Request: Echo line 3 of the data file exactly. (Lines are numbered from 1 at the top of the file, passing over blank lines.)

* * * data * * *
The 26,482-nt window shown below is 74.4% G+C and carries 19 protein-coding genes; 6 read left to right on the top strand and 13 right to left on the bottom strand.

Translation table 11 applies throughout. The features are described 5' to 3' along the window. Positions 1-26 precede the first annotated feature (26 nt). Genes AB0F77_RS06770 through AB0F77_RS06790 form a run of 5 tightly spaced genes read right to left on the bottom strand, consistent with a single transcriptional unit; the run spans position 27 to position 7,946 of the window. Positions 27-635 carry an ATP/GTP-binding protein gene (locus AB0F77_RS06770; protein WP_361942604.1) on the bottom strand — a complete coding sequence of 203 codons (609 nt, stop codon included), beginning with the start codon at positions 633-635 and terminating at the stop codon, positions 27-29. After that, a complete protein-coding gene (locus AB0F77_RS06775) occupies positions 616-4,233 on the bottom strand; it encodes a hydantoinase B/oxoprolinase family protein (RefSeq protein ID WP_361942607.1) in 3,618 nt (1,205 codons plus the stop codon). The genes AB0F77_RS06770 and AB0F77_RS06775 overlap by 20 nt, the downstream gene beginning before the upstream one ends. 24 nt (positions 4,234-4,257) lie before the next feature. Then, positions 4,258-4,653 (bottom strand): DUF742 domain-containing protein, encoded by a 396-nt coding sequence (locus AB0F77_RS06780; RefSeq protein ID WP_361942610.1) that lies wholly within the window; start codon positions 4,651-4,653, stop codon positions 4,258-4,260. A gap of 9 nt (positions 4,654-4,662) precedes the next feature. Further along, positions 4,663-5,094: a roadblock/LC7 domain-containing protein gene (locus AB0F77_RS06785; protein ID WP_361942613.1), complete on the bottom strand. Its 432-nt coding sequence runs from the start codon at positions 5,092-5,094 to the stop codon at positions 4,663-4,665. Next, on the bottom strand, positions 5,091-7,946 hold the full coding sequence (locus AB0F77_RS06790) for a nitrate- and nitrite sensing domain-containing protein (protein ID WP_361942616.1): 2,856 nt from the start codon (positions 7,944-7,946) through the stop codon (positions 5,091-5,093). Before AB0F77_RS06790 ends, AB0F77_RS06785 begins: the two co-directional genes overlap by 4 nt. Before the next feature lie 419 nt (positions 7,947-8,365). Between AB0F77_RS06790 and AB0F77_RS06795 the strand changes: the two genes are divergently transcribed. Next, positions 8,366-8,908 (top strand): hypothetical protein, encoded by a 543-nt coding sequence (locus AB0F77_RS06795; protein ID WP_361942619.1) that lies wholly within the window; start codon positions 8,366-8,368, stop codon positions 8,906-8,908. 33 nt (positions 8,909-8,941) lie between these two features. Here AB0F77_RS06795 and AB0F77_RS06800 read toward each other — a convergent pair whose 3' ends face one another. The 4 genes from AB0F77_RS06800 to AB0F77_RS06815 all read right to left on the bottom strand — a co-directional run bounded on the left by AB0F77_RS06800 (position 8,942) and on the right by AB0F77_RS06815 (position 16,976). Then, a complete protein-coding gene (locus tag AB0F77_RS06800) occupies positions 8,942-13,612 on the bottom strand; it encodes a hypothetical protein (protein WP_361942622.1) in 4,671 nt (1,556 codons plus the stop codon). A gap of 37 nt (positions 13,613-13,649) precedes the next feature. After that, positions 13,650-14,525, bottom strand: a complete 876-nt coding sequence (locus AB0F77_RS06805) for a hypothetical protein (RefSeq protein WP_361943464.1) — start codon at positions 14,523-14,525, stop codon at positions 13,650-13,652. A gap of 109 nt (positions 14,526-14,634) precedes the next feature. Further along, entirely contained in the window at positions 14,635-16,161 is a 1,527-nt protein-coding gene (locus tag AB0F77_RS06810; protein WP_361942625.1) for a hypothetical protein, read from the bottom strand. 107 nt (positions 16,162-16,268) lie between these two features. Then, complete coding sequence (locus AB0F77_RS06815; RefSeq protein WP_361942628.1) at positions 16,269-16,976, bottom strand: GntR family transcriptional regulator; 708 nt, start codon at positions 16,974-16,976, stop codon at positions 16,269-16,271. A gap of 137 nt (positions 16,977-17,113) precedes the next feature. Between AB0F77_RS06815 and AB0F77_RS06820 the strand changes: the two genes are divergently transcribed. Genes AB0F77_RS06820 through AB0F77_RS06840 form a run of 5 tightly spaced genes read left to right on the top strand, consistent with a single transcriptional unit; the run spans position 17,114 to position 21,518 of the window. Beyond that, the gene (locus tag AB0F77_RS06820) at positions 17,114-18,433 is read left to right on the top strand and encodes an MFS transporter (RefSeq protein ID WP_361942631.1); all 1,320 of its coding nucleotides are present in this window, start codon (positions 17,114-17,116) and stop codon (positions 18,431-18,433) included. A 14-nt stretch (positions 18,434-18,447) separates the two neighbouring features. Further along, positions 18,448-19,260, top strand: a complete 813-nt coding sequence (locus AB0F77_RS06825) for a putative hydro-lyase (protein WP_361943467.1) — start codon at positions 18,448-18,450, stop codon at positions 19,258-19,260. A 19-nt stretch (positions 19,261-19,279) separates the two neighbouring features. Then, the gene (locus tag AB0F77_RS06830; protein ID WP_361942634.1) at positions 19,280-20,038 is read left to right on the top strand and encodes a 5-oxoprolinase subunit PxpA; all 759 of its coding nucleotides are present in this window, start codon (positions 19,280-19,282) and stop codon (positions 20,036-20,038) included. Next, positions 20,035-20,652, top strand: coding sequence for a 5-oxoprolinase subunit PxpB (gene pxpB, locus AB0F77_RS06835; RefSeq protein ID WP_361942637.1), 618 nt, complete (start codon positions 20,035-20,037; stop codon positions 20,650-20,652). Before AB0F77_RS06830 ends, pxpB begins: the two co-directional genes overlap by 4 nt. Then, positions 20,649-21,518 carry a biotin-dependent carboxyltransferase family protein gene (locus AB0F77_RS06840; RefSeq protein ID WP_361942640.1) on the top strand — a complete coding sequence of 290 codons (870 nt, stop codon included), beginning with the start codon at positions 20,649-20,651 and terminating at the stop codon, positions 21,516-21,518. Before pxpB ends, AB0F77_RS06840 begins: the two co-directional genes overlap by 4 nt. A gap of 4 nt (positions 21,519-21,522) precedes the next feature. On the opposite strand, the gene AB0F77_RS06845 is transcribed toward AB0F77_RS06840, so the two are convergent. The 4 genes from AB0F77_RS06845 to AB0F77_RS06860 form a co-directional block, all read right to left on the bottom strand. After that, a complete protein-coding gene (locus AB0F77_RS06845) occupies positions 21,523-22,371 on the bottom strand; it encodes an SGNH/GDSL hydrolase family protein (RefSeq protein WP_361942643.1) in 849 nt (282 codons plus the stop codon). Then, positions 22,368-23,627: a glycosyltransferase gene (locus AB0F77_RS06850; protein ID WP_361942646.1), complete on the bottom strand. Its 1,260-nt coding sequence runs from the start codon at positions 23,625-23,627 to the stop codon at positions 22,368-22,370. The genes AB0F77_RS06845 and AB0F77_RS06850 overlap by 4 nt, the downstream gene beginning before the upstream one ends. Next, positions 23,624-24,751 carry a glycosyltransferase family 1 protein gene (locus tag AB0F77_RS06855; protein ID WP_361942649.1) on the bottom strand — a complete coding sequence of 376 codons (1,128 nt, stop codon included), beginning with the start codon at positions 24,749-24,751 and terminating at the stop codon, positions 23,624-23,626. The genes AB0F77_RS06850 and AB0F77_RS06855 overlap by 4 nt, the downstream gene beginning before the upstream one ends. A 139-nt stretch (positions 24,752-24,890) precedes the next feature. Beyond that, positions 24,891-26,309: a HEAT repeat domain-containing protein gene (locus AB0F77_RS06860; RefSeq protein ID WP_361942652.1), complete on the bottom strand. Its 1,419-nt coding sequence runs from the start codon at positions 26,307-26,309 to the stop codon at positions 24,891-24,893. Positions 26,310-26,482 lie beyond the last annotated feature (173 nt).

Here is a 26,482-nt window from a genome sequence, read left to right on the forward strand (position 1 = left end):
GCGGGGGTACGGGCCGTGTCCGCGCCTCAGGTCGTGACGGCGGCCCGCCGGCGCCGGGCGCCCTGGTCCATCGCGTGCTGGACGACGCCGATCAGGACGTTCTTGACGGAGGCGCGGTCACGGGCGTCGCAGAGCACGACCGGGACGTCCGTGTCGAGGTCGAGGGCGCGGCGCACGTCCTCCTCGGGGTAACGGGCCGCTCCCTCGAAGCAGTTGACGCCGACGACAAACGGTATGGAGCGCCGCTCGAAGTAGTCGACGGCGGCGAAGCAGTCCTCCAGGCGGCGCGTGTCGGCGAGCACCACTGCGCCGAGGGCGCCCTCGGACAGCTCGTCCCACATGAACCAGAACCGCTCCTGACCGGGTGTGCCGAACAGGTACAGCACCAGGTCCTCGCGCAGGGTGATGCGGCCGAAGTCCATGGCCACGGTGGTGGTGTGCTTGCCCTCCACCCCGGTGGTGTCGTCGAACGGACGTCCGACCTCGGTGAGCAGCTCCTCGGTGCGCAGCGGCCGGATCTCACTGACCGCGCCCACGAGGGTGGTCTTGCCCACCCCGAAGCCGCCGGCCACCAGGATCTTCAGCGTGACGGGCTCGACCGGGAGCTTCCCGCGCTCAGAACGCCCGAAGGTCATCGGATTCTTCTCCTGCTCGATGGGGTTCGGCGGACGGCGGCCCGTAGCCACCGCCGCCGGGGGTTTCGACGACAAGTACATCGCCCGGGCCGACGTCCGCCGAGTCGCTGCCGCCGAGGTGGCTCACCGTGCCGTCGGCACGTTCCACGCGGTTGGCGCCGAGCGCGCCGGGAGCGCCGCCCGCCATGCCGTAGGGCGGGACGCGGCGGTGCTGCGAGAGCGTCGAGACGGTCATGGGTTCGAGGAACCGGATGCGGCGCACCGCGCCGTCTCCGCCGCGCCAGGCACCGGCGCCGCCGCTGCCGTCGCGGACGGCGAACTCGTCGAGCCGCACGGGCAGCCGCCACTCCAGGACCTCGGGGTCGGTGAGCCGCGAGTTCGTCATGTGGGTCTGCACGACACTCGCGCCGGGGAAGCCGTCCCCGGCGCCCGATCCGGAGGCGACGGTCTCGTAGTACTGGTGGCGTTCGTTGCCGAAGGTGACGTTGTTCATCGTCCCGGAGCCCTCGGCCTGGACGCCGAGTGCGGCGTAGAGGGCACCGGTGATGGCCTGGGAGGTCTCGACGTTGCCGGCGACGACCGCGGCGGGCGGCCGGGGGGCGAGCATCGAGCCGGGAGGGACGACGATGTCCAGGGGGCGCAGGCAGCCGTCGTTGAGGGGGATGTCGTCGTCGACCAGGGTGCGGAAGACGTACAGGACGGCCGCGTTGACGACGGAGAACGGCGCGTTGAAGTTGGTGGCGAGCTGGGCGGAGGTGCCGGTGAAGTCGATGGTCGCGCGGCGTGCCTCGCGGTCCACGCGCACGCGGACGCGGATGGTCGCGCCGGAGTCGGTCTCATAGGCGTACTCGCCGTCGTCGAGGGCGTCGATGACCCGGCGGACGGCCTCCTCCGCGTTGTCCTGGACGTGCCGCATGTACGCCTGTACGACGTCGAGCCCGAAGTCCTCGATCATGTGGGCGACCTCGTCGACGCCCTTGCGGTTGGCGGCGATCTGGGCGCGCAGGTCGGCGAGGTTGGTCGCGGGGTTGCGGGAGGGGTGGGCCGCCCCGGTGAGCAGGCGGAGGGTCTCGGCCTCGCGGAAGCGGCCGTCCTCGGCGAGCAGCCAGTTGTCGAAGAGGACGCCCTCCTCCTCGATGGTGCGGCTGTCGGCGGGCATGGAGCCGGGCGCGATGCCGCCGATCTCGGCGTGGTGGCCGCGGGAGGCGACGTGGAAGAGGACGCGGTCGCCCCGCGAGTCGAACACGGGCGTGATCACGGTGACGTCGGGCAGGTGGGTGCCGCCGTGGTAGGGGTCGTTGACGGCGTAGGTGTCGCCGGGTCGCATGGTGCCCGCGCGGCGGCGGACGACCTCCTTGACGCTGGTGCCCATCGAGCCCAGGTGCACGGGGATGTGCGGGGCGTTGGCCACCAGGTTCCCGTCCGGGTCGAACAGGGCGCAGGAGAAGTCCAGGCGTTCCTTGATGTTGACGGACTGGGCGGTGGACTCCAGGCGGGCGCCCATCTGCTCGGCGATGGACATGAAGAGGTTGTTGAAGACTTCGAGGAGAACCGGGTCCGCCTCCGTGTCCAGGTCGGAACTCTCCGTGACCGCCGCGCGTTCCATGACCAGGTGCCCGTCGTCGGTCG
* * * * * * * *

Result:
Here is a 26,482-nt window from a genome sequence, read left to right on the forward strand (position 1 = left end):